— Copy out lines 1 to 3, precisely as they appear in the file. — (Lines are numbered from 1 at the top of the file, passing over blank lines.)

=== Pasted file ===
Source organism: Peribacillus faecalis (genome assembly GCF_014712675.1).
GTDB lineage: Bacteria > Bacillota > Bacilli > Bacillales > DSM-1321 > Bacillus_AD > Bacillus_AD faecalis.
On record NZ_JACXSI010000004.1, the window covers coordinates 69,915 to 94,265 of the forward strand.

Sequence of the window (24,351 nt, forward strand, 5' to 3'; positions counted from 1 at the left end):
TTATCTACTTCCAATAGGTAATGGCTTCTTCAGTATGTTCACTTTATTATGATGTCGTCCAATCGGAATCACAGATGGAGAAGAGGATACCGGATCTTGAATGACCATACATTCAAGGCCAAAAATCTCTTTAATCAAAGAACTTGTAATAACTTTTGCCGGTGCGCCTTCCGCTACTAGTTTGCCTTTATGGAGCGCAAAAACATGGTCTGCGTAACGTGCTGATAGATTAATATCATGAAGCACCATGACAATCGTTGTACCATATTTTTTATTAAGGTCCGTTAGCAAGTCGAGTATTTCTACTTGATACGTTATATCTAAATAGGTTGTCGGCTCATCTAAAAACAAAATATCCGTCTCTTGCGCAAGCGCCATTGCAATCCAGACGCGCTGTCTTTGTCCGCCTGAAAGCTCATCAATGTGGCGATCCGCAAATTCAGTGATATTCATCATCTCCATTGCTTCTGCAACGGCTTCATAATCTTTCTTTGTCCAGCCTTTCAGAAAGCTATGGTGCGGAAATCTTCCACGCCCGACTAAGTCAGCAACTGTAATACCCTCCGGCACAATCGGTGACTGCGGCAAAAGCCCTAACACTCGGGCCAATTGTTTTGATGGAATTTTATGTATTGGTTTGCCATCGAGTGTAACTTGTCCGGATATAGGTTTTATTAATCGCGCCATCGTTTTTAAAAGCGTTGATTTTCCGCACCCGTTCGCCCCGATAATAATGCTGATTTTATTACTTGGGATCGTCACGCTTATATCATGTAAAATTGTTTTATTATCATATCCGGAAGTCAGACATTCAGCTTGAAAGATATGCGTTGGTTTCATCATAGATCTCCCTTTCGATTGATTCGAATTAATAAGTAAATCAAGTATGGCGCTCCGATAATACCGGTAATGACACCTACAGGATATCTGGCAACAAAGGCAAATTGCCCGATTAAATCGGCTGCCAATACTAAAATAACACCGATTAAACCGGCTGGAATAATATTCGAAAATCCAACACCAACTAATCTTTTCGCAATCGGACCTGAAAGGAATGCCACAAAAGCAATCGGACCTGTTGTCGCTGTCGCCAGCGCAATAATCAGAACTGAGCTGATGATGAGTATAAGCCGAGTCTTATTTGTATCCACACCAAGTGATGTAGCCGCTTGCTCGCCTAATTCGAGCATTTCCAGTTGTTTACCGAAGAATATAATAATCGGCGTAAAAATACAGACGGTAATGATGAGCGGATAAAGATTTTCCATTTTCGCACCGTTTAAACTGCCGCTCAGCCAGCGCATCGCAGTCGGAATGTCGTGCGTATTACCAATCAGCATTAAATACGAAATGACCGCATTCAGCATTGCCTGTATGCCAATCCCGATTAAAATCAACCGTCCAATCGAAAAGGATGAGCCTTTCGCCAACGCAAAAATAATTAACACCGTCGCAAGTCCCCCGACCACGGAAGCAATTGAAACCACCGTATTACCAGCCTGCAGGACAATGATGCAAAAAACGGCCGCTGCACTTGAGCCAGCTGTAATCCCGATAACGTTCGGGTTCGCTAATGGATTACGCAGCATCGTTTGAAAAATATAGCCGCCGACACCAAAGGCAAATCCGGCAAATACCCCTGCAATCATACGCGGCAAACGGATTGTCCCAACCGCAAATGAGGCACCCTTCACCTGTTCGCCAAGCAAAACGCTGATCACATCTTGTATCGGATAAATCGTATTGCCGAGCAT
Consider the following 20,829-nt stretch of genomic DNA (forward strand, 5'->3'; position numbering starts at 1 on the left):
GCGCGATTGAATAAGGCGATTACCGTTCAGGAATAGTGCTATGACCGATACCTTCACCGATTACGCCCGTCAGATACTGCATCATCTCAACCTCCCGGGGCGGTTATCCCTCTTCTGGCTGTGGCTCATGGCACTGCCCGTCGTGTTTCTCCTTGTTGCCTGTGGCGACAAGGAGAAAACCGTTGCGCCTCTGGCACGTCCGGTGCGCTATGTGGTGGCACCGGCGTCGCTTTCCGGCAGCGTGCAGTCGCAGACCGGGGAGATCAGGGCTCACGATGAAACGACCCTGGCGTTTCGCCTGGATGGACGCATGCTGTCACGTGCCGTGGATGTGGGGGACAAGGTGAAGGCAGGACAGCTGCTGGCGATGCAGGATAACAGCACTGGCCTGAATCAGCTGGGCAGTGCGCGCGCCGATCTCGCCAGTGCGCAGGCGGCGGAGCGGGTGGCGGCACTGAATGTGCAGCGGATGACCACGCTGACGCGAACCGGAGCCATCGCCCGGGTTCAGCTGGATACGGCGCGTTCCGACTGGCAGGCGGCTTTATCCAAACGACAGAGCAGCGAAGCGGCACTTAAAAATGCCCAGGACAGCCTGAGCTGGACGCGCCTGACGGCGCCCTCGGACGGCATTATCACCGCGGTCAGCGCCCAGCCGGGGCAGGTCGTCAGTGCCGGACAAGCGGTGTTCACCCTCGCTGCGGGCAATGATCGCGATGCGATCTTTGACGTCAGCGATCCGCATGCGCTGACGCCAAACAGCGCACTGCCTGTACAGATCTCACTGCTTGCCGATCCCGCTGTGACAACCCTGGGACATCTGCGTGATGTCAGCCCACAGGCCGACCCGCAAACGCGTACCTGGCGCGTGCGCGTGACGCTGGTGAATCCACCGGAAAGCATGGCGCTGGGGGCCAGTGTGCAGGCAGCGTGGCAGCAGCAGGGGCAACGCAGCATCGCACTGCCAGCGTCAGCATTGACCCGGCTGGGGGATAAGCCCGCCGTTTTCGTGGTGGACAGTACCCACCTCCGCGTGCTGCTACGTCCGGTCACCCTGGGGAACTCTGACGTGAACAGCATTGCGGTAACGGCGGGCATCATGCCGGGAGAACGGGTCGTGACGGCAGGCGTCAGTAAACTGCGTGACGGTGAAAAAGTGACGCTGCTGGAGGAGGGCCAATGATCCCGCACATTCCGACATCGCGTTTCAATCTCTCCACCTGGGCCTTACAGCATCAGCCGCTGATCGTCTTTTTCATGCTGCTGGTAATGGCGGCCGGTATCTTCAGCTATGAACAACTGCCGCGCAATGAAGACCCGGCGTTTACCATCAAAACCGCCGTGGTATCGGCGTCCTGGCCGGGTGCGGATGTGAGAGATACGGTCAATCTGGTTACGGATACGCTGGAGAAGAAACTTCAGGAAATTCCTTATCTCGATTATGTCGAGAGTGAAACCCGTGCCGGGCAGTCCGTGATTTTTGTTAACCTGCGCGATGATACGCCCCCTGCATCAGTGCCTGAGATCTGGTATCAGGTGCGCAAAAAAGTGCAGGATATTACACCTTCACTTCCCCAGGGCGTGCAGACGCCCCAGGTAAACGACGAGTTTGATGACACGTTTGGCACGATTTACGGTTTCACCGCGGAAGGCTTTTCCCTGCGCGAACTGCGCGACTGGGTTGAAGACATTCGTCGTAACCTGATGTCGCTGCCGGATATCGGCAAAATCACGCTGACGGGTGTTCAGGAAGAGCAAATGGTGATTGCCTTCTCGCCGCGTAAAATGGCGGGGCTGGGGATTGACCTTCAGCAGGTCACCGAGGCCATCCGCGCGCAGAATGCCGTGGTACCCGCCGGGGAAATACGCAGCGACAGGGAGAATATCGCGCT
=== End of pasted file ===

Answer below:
Source organism: Peribacillus faecalis (genome assembly GCF_014712675.1).
GTDB lineage: Bacteria > Bacillota > Bacilli > Bacillales > DSM-1321 > Bacillus_AD > Bacillus_AD faecalis.
On record NZ_JACXSI010000004.1, the window covers coordinates 69,915 to 94,265 of the forward strand.